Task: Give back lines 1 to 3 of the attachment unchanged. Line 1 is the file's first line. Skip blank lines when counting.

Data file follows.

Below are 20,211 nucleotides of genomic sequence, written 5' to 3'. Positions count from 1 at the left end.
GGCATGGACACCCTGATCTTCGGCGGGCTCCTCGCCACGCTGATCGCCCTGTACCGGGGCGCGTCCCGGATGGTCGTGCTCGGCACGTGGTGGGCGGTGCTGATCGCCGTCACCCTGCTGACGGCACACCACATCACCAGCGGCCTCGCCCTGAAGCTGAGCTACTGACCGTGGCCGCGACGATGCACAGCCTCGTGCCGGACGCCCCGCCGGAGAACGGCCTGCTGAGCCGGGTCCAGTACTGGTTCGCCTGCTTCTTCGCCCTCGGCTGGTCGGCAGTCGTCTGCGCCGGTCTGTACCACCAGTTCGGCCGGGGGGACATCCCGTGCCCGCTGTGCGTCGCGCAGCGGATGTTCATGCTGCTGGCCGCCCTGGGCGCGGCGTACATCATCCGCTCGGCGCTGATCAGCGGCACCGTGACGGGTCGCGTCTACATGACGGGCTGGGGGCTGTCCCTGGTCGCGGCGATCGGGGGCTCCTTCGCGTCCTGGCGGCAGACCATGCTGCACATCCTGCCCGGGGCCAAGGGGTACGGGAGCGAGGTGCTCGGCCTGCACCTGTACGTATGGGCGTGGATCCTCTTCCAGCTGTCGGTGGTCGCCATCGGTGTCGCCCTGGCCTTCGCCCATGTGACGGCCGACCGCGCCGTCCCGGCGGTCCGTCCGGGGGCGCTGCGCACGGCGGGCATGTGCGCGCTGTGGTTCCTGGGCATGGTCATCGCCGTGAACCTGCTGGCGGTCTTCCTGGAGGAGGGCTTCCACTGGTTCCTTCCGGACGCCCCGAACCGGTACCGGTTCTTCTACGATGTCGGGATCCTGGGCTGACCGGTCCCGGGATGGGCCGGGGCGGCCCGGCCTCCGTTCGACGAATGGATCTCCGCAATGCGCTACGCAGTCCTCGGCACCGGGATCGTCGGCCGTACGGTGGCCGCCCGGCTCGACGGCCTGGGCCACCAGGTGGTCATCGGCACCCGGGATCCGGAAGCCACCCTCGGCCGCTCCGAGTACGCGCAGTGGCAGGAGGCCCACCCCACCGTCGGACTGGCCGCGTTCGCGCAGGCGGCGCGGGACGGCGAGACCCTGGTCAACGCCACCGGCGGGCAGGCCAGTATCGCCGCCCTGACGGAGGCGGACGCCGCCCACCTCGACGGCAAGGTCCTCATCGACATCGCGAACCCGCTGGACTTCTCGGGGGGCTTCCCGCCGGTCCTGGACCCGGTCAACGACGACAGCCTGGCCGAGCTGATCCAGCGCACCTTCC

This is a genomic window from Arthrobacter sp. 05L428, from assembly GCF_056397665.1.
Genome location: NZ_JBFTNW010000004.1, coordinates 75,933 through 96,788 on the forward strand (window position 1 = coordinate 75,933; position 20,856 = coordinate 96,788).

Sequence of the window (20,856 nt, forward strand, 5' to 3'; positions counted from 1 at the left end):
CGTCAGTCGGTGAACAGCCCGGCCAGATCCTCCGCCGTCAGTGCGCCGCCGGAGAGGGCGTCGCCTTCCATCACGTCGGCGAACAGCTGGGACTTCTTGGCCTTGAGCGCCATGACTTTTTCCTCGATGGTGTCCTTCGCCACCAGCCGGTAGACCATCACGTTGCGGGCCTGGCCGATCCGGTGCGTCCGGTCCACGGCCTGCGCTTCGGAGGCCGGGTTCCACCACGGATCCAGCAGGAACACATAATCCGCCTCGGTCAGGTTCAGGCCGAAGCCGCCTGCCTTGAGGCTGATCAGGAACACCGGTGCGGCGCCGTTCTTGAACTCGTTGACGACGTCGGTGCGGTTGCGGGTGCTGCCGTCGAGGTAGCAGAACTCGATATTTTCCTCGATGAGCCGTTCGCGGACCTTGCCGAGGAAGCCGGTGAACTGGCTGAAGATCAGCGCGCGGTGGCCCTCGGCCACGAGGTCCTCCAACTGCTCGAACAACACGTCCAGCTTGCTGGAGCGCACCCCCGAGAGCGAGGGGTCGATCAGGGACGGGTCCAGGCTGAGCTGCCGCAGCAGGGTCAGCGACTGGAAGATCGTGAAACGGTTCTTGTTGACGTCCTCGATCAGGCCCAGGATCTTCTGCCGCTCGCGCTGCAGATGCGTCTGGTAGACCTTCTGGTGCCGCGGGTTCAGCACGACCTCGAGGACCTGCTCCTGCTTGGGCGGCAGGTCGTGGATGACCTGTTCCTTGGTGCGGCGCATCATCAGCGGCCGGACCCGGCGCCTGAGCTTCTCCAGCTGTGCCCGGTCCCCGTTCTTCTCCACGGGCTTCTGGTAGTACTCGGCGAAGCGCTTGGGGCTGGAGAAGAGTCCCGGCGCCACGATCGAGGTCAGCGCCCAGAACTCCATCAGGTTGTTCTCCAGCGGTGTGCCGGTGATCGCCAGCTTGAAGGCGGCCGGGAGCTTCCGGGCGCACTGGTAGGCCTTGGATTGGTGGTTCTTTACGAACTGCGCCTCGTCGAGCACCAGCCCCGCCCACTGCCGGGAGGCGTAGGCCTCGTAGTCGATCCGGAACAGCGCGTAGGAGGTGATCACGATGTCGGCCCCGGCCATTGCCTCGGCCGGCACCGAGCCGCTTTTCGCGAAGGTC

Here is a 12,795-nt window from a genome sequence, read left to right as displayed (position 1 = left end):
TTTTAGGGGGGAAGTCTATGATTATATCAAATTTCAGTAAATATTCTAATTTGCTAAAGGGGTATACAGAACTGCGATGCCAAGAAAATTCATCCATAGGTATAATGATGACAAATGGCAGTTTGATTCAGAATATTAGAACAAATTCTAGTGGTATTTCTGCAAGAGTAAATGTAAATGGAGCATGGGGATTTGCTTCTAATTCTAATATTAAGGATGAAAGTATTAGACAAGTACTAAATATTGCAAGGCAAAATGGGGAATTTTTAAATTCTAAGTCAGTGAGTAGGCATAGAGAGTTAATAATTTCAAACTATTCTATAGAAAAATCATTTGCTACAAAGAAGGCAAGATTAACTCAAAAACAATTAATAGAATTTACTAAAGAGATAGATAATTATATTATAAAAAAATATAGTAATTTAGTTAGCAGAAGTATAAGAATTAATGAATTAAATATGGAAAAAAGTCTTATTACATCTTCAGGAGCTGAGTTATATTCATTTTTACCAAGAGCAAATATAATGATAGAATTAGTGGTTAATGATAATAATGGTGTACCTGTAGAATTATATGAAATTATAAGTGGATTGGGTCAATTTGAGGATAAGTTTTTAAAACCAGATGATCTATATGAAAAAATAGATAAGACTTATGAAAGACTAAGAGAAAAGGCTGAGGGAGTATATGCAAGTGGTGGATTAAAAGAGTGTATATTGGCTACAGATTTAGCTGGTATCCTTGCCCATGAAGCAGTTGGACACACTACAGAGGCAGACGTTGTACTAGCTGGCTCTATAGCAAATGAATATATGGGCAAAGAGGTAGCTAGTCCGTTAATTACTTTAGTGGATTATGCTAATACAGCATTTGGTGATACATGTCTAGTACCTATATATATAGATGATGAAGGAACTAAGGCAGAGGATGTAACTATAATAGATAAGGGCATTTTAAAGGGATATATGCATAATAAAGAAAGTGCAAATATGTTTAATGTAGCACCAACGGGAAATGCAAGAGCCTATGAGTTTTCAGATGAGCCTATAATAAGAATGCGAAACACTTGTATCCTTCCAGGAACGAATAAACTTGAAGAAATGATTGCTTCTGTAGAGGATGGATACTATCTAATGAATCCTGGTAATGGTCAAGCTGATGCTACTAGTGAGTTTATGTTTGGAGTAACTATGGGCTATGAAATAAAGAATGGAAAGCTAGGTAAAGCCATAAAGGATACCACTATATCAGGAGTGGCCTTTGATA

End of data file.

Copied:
Below are 20,211 nucleotides of genomic sequence, written 5' to 3'. Positions count from 1 at the left end.
GGCATGGACACCCTGATCTTCGGCGGGCTCCTCGCCACGCTGATCGCCCTGTACCGGGGCGCGTCCCGGATGGTCGTGCTCGGCACGTGGTGGGCGGTGCTGATCGCCGTCACCCTGCTGACGGCACACCACATCACCAGCGGCCTCGCCCTGAAGCTGAGCTACTGACCGTGGCCGCGACGATGCACAGCCTCGTGCCGGACGCCCCGCCGGAGAACGGCCTGCTGAGCCGGGTCCAGTACTGGTTCGCCTGCTTCTTCGCCCTCGGCTGGTCGGCAGTCGTCTGCGCCGGTCTGTACCACCAGTTCGGCCGGGGGGACATCCCGTGCCCGCTGTGCGTCGCGCAGCGGATGTTCATGCTGCTGGCCGCCCTGGGCGCGGCGTACATCATCCGCTCGGCGCTGATCAGCGGCACCGTGACGGGTCGCGTCTACATGACGGGCTGGGGGCTGTCCCTGGTCGCGGCGATCGGGGGCTCCTTCGCGTCCTGGCGGCAGACCATGCTGCACATCCTGCCCGGGGCCAAGGGGTACGGGAGCGAGGTGCTCGGCCTGCACCTGTACGTATGGGCGTGGATCCTCTTCCAGCTGTCGGTGGTCGCCATCGGTGTCGCCCTGGCCTTCGCCCATGTGACGGCCGACCGCGCCGTCCCGGCGGTCCGTCCGGGGGCGCTGCGCACGGCGGGCATGTGCGCGCTGTGGTTCCTGGGCATGGTCATCGCCGTGAACCTGCTGGCGGTCTTCCTGGAGGAGGGCTTCCACTGGTTCCTTCCGGACGCCCCGAACCGGTACCGGTTCTTCTACGATGTCGGGATCCTGGGCTGACCGGTCCCGGGATGGGCCGGGGCGGCCCGGCCTCCGTTCGACGAATGGATCTCCGCAATGCGCTACGCAGTCCTCGGCACCGGGATCGTCGGCCGTACGGTGGCCGCCCGGCTCGACGGCCTGGGCCACCAGGTGGTCATCGGCACCCGGGATCCGGAAGCCACCCTCGGCCGCTCCGAGTACGCGCAGTGGCAGGAGGCCCACCCCACCGTCGGACTGGCCGCGTTCGCGCAGGCGGCGCGGGACGGCGAGACCCTGGTCAACGCCACCGGCGGGCAGGCCAGTATCGCCGCCCTGACGGAGGCGGACGCCGCCCACCTCGACGGCAAGGTCCTCATCGACATCGCGAACCCGCTGGACTTCTCGGGGGGCTTCCCGCCGGTCCTGGACCCGGTCAACGACGACAGCCTGGCCGAGCTGATCCAGCGCACCTTCC

This is a genomic window from Arthrobacter sp. 05L428, from assembly GCF_056397665.1.